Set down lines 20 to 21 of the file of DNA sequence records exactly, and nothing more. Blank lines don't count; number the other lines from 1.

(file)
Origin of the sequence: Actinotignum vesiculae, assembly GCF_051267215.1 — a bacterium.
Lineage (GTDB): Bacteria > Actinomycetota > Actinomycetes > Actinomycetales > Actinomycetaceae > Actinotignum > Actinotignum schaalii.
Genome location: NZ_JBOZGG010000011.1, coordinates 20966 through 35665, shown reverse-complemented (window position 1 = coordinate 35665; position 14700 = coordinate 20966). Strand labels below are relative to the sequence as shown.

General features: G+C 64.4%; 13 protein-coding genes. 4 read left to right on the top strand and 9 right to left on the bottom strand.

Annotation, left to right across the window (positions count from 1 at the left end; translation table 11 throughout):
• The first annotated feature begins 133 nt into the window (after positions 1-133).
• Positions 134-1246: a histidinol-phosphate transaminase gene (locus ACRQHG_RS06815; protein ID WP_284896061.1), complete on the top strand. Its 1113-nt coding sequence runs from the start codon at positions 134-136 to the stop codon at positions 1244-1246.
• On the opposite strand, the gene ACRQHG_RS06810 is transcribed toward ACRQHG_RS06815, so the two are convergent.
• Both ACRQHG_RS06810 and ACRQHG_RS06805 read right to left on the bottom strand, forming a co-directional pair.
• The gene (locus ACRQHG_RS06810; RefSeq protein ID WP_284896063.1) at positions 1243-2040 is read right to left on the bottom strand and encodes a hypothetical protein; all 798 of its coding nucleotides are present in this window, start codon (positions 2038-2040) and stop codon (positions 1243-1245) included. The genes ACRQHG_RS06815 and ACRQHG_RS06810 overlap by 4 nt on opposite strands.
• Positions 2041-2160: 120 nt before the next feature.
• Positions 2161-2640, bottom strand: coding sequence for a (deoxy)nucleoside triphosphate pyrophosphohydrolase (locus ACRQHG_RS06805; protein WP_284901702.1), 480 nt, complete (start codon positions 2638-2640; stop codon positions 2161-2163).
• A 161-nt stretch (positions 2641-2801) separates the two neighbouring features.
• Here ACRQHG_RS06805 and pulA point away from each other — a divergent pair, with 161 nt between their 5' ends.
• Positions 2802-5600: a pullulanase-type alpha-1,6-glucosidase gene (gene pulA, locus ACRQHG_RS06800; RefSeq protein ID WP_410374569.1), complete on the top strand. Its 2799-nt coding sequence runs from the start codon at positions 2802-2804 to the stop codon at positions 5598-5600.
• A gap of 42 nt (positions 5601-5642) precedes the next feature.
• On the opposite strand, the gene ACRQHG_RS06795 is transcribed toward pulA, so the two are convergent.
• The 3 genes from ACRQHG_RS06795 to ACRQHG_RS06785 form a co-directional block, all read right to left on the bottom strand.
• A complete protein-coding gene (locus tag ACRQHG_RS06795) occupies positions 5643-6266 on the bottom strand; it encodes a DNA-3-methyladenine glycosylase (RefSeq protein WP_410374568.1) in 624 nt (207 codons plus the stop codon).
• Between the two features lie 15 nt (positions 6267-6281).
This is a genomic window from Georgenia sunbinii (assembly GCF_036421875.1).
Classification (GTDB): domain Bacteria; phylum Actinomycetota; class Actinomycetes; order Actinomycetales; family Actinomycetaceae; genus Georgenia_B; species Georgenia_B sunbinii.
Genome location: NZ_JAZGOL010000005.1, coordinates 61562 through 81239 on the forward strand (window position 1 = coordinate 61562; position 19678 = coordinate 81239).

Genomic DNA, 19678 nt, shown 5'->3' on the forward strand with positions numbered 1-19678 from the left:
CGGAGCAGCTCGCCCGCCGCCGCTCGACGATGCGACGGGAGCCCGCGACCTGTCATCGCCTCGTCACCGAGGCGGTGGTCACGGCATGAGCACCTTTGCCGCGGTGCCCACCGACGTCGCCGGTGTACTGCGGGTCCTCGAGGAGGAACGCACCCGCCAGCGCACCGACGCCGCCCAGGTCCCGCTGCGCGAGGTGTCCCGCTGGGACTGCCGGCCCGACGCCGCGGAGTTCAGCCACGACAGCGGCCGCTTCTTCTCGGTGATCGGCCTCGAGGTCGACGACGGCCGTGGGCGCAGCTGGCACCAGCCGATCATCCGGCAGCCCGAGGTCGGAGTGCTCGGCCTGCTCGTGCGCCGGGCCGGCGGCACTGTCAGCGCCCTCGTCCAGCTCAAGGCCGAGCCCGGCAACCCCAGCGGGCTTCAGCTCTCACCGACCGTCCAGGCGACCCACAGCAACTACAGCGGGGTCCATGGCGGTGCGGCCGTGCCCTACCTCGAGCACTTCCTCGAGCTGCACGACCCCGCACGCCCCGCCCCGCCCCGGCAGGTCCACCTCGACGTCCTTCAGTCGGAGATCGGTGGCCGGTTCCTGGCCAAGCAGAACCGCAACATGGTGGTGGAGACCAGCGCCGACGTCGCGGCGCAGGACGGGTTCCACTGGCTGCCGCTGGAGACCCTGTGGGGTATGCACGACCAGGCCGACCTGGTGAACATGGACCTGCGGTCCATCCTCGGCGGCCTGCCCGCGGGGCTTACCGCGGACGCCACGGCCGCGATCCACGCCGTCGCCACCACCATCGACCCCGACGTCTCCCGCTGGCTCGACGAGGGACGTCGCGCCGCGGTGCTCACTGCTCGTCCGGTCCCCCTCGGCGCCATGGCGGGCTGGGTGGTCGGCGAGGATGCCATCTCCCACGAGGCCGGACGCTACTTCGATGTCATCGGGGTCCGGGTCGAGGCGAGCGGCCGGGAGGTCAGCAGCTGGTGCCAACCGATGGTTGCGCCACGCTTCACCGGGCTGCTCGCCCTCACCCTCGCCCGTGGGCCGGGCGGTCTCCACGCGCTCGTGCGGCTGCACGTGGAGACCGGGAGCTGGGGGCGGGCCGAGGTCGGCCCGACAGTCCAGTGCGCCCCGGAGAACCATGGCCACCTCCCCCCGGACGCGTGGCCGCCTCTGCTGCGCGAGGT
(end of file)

• Between the two features lie 15 nt (positions 6267-6281).
This is a genomic window from Georgenia sunbinii (assembly GCF_036421875.1).